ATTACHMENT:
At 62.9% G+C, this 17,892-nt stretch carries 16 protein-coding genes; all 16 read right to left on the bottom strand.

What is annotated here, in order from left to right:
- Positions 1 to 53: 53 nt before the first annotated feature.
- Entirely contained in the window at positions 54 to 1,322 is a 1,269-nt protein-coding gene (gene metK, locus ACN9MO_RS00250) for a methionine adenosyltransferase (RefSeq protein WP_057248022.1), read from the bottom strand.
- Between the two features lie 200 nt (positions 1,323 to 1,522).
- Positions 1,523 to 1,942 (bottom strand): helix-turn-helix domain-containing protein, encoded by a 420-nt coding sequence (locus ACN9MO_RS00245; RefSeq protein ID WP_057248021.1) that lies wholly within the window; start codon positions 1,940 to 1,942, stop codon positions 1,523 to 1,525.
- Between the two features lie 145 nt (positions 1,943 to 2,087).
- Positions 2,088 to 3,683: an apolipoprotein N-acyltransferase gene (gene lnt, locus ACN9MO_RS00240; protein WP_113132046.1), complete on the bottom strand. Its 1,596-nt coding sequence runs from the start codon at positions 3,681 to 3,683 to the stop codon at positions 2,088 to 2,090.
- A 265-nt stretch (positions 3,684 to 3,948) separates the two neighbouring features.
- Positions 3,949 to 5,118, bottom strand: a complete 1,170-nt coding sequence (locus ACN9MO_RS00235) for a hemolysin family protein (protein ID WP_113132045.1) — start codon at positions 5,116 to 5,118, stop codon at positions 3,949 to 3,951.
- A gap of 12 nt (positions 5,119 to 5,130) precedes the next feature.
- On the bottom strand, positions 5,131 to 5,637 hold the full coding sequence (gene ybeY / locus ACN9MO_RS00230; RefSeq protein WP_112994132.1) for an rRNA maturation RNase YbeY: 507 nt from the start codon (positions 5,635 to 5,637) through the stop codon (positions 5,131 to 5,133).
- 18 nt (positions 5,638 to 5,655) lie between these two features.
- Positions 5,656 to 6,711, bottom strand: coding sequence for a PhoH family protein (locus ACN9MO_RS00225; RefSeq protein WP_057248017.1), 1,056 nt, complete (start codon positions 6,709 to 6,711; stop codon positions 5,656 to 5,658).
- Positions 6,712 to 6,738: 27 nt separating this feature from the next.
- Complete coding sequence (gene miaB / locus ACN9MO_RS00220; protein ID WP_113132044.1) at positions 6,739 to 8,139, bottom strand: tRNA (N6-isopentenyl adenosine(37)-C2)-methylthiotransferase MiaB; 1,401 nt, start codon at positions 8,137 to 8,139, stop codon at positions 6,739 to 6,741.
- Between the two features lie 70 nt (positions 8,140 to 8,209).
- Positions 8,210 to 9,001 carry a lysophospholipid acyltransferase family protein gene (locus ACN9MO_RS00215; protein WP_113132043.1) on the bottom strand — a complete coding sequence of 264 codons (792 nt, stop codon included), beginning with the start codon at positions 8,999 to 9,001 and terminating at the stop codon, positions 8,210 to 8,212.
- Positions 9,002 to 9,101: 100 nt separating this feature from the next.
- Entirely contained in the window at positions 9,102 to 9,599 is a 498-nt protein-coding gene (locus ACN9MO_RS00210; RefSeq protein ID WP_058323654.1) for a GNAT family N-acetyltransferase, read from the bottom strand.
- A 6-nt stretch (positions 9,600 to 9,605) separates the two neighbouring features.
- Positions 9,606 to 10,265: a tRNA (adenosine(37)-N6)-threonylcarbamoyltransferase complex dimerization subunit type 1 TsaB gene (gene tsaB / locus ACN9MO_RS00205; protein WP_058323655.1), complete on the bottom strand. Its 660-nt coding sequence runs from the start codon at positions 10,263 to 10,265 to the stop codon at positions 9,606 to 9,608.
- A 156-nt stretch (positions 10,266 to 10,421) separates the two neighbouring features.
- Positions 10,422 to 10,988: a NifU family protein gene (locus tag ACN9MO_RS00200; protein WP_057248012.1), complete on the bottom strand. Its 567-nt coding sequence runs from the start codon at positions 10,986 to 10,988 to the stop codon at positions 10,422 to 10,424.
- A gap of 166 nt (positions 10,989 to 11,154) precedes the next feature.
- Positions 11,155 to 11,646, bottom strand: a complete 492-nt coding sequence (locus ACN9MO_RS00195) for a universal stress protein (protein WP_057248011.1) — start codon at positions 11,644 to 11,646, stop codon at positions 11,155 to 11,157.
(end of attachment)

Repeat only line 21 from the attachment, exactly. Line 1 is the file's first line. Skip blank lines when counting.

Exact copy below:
- A 6-nt stretch (positions 9,600 to 9,605) separates the two neighbouring features.